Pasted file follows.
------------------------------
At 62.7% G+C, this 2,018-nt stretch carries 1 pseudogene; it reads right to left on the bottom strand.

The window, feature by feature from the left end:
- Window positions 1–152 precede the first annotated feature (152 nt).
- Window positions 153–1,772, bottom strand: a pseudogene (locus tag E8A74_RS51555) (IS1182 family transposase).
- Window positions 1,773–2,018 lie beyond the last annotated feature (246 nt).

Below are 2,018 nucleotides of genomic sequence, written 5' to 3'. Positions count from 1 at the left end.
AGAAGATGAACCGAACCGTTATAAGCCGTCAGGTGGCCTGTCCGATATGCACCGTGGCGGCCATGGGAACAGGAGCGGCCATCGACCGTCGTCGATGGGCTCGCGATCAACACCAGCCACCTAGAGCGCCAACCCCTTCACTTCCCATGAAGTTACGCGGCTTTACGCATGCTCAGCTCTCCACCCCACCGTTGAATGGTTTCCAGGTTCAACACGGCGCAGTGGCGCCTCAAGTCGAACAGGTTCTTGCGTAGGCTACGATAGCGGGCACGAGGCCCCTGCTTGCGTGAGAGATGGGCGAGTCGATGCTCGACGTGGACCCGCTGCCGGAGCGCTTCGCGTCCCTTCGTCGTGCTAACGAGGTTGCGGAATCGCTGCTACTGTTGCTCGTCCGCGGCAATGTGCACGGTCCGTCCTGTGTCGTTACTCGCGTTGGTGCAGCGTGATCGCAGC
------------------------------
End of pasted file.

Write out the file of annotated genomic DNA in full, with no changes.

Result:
At 62.7% G+C, this 2,018-nt stretch carries 1 pseudogene; it reads right to left on the bottom strand.

The window, feature by feature from the left end:
- Window positions 1–152 precede the first annotated feature (152 nt).
- Window positions 153–1,772, bottom strand: a pseudogene (locus tag E8A74_RS51555) (IS1182 family transposase).
- Window positions 1,773–2,018 lie beyond the last annotated feature (246 nt).

Below are 2,018 nucleotides of genomic sequence, written 5' to 3'. Positions count from 1 at the left end.
AGAAGATGAACCGAACCGTTATAAGCCGTCAGGTGGCCTGTCCGATATGCACCGTGGCGGCCATGGGAACAGGAGCGGCCATCGACCGTCGTCGATGGGCTCGCGATCAACACCAGCCACCTAGAGCGCCAACCCCTTCACTTCCCATGAAGTTACGCGGCTTTACGCATGCTCAGCTCTCCACCCCACCGTTGAATGGTTTCCAGGTTCAACACGGCGCAGTGGCGCCTCAAGTCGAACAGGTTCTTGCGTAGGCTACGATAGCGGGCACGAGGCCCCTGCTTGCGTGAGAGATGGGCGAGTCGATGCTCGACGTGGACCCGCTGCCGGAGCGCTTCGCGTCCCTTCGTCGTGCTAACGAGGTTGCGGAATCGCTGCTACTGTTGCTCGTCCGCGGCAATGTGCACGGTCCGTCCTGTGTCGTTACTCGCGTTGGTGCAGCGTGATCGCAGC